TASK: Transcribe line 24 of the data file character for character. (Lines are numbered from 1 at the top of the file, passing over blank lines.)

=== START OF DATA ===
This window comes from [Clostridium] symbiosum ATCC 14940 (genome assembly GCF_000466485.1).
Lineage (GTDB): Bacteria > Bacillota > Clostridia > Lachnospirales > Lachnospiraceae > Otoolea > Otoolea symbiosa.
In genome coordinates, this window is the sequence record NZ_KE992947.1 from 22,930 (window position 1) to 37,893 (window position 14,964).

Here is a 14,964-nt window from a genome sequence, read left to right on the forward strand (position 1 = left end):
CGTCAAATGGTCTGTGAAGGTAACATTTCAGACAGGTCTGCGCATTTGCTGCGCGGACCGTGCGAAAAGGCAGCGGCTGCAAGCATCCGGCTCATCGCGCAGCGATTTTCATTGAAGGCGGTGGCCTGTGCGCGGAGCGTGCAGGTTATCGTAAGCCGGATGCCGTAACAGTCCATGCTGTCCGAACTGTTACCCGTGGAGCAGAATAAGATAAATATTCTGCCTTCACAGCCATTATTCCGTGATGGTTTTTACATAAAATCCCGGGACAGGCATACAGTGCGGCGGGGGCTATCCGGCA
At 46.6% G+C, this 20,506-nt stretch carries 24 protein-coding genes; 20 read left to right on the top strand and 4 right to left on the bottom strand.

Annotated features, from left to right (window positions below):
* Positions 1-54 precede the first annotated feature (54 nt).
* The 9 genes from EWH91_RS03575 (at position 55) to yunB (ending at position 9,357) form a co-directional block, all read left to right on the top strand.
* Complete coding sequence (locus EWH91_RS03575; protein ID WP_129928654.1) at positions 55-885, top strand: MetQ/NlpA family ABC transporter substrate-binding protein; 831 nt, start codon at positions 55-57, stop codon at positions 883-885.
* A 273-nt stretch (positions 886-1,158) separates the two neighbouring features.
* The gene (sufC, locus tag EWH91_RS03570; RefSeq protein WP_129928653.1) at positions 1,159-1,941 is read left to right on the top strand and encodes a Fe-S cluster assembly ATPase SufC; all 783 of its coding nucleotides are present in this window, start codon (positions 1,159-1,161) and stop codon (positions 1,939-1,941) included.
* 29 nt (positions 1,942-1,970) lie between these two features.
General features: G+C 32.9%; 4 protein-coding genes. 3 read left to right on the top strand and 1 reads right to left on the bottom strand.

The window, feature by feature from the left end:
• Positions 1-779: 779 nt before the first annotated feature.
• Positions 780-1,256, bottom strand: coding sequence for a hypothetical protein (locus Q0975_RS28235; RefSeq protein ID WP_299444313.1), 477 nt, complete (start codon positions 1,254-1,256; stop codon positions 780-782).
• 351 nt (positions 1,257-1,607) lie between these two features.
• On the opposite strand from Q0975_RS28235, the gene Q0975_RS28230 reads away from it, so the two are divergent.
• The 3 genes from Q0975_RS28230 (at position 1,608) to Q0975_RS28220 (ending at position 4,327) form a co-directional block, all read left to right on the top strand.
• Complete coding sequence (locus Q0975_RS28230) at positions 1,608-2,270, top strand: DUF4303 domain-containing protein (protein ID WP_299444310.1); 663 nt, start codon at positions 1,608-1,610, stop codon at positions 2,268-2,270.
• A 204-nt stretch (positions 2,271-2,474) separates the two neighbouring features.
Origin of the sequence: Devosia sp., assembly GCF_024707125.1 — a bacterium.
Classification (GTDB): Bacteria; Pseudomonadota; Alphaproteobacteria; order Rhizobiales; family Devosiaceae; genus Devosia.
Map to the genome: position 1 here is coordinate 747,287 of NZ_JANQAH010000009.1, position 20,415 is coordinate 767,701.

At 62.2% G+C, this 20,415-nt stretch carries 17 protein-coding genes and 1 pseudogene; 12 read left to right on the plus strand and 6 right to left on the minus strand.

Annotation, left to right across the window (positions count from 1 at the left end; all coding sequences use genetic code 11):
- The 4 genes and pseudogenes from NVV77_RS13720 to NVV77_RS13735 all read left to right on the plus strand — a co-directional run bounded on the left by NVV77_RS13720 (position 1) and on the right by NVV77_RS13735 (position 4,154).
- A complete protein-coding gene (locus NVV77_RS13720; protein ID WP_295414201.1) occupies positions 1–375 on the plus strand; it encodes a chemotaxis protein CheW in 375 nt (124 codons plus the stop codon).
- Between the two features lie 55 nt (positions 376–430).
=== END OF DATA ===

Classification (GTDB): Bacteria; Pseudomonadota; Alphaproteobacteria; order Rhizobiales; family Devosiaceae; genus Devosia.